With a real focus on the future of work, organizations know that going digital is the easiest and most cost-effective way to scale upskilling and reskilling efforts. But how it’s done is just as important as why; it needs to be done efficiently and effectively to make a real impact on outcomes. While simply providing access to online content via a digital platform would be considered Digital Learning, it ignores the complex balance of consuming online content and having meaningful and active interactions with the content. When it’s done in the right way and at the right moments, this can really foster the acquisition of skills.
The basic formula of learning something is nothing new, and is something we all experience in schools and even with hobbies. The main challenge of the corporate learning industry is to replicate these proven pedagogical principles and experiences into a digital environment.
While the industry has done a tremendous job in advancing the use of technology and providing access to bits and pieces of content to encourage ‘learning in the flow of work’, upskilling and reskilling require more. A parallel learning ecosystem must be constructed–one that is relevant, personalized, and helps individuals truly acquire the right skills they need to unlock their potential and navigate the future.
What are the components of a highly efficient learning ecosystem?
The starting point to a highly personal and relevant learning ecosystem is paying attention to what to learn. This doesn’t necessarily mean that all learning must fit into the flow of work. Different people have different motivations to learn, and individual personality traits are equally important to consider if you want to make the learning journey effective and appealing. Finding the sweet spot, where individual context meets business needs, should be the goal.
The other main component, equally important, is something that the ‘access to content is enough’ philosophy completely ignores: a true understanding of how people actually learn. Learning science coupled with the quality of content consumed determines how successfully an individual can be upskilled and reskilled. One-size-fits-all learning will fail most learners and can have a negative impact on the organization over time. It will likely not survive as a learning solution in the future of work.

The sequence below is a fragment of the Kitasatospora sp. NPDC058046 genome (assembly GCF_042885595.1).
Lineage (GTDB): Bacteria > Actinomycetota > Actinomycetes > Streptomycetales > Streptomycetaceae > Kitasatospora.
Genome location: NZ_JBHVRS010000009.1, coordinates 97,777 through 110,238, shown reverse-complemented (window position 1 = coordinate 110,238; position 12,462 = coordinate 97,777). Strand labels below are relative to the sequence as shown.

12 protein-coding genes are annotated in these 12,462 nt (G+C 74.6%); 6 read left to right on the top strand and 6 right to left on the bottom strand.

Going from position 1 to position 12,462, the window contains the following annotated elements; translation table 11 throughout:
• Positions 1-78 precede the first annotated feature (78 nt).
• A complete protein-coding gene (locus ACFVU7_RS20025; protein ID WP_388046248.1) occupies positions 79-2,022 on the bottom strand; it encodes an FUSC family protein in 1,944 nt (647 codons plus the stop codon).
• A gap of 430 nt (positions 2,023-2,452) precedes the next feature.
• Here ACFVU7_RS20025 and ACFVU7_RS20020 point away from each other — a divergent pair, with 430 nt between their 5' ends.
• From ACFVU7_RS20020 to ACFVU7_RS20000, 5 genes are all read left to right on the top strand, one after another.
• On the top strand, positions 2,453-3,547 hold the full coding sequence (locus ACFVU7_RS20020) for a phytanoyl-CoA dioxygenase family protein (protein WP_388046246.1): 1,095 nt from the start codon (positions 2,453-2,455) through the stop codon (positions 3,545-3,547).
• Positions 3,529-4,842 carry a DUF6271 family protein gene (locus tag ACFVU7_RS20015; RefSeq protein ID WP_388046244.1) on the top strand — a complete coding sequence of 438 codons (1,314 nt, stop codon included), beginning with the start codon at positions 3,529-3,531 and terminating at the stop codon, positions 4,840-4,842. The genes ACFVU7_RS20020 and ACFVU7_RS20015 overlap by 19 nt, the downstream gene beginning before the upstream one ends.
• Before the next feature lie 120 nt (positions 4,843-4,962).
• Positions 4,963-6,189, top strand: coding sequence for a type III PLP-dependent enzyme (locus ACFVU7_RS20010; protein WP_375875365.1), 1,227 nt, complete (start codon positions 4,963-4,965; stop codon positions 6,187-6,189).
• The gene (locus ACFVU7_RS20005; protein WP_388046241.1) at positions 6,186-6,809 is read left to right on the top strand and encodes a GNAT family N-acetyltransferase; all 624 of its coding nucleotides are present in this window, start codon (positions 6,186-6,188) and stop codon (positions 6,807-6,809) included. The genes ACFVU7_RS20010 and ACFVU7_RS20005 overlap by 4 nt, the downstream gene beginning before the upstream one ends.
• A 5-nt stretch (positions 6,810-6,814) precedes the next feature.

Addressing the challenges in corporate learning
Today’s corporate learning ecosystems have their own challenges, which do not allow the industry to solve the scalability problem of upskilling and reskilling.
First, we must consider relevance. Giving learners a huge library of content without any relevance is not helpful. Learners are already overwhelmed and distracted, and will struggle to find autonomy in a sea of content. We must assure that the topics we offer are relevant for the individual learner by identifying the relevant learning content to consume to acquire the right skill, for the right role and the right learner.
Next, quality & pedagogy must be considered. When you put in the time and effort to learn, you expect to get something out of it as a result. A combination of standardized–mostly free–content and poor learning design/pedagogy will almost always lead to poor learning outcomes and limited skills acquisition.
Engagement is the final challenge to consider. Despite UX advances, a B2C interface is usually always more modern, engaging and interactive that those you find in B2B. Learners want to interact in the same engaging way as they do on Facebook or YouTube, and can’t understand why their corporate learning platform is so boring. They want something simple, ergonomic, and truly mobile. With a great interface, skills acquisition comes easily because the learner doesn’t have to overthink navigation. Personal touches make the learner feel special and the content more relevant to them individually.
If the learning journey doesn’t deliver on all three of these key points, skills acquisition is sure to fail. The corporate learning industry needs to constantly measure and monitor our approach. We need to measure the impact in a systematic way in order to ensure that skills have been transferred, and can be immediately applied in the work environment.
The future of work will go beyond learning in the flow of work
The notion of ‘learning in the flow of work’, also known as ‘just in time’ learning, has an important role to play and should not be abandoned because it is sometimes necessary to get an immediate question answered. It can also provide necessary information to finish immediate tasks at hand, particularly important in today’s world due to a continuous demand to increase the pace at which an individual gets the job done. But this approach will never completely solve the problem of getting your workforce future-ready.
ABOUT OUR EXPERT
Danish Khan is reponsible for Partnerships and Analyst Relations at CrossKnowledge. Prior to this role, Danish managed the product marketing and sales enablement activities. He holds a master’s degree in corporate strategy and a bachelor’s degree in electronics and communication engineering.